Issue 30

Snack Island

Snack Island

Editor’s Note: Omaha has developed a reputation as a ‘music town’ around the nation, so we figured a good way to visit some of the food our community encounters was to talk to one of the finer bands in Omaha as they hit the road. Allan Schleich, guitarist for Snake Island!, takes us on a culinary tour of the band’s fare on a recent trip.

I’m definitely not a chef, not even that decent of a cook at home, but I am an avid traveler and touring musician who loves eating food. I play in the band Snake Island! who just recently logged a 10,000+ mile tour of the western U.S. this past summer. Last year, we made a 5,000+ mile run across the Midwest and South. One of the obvious perks of being in a touring band is being able to see and perform in all sorts of places across the country. Touring is a rollercoaster though, with so many things that can go wrong and jeopardize your ability to stick to your schedule, so we always get musician’s travel insurance to protect us. Once, we even had a number of shows lined up on a cruise ship but we managed to find cruise ship travel insurance so we could relax and enjoy it, knowing that if anything went wrong it would be OK.

Naturally, while out and about, my bandmates and I get to sample the local fare, which is always a highlight when I get to try something new and delicious.

I’m like those couple of guys on the Travel and Food channels who always hunt down the diners and dive restaurants and jump in on the eating competitions. In fact, I even held the $.25 taco record at Knickerbockers by eating 54 beef tacos one week (beating the previous holder’s 52) and returning the next week to tie the bean taco record at 69.

My accomplishments aside, I was asked to write a few things about what type of things Snake Island! ate on the road, so here’s a look at some of the cities and restaurants we’ve been through. To begin with, being on the road is tough, sometimes no one can afford to eat at all because any spare band fund was just spent changing the oil in the van, or we simply don’t have time when facing a 15-hour overnight drive across the desert, or we’re grabbing what gas station food we can before jumping back in the van. Talking about taking a long drive across the desert, there have been times when we were stuck in the middle of nowhere because our van had some glitches. Most of the time it is resolved in a short period but, sometimes it lasts longer. These are not ideal situations, and I would suggest that everyone on a camping or a long trip have their insurance sorted out before they hit the road. Agents like Staveley Head Insurance can give good deals for campervans. In our case, most of the repair cost was covered by our insurance. Nevertheless, camping on the side of the road can be fun at times!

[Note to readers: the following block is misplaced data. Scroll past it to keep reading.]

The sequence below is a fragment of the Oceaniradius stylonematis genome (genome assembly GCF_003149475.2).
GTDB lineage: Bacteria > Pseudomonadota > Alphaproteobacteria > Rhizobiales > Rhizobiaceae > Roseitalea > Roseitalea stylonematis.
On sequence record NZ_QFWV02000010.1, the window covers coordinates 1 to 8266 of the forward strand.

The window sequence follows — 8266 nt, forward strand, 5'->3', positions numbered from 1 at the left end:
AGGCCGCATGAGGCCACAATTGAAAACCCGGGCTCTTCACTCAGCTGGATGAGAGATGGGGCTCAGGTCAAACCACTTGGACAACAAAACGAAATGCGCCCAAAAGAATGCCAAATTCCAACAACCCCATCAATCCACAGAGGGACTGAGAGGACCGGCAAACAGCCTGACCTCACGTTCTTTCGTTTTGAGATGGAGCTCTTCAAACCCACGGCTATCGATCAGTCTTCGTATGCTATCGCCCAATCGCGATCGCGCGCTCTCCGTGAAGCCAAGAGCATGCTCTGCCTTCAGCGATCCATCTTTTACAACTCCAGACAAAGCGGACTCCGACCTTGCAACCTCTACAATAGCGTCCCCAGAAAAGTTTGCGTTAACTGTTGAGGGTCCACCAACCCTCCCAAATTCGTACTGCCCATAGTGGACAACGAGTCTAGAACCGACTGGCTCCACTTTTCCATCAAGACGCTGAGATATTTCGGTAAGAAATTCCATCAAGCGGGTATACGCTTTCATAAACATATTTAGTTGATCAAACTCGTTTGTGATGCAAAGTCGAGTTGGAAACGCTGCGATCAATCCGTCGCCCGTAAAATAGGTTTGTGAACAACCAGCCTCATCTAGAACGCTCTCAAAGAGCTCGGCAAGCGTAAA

When we can afford it – and if time allows – Snake Island! makes it a very strong point to find cool and unique local restaurants. Usually we just survey the locals and bartenders at every gig we play to find the best eats, but in towns where we’re just driving through, the smartphone plays a huge role in finding the best food. With the help of sites like Yelp and Urbanspoon we’ve come across some fantastic restaurants. Hopefully you can use this article as somewhat of a cheat sheet and know where to eat right away in many of these cities I’ll mention.

I’ll start us in the Midwest. Kansas City is home to The Brick, a venue with a bar and restaurant attached. The Brick has many standard breakfast and lunch staples as well as flavorful hamburgers, but they shine through with their weird fried stuff – fried twinkle desserts, for one. I personally attempted to eat The Oklahoma; a beer battered, bacon wrapped, and deep fat fried hotdog. It was glorious.

A haven for food in the Midwest is of course, Chicago, where I frequent Kuma’s Corner, the Heavy Metal Hamburger Bar. They seriously have burgers named after bands like Slayer, Pantera, Neurosis, Black Sabbath and The Sword and Clutch. There’s even a pork sandwich called Pig Destroyer! Some are more like a standard bacon cheeseburger with an egg. Others have exotic items like fried cactus on them.

In my opinion, one of the greatest breakfast cafà©s is near Wicker Park in Chicago. Cafà© Con Leche, which as the name suggests, has some specialty coffee and drool-inducing Mexican dishes. Go there and get a chorizo burrito with Cafà© Con Leche – you’ll thank me.

Of course the Windy City is known for its deep dish pizza. Most folks will rightly tell you that Uno’s and Giordano’s are the jam for deep dish, but my secret spot is Nancy’s because I’ve never seen it busy and the pizza there is completely comparable to the big names.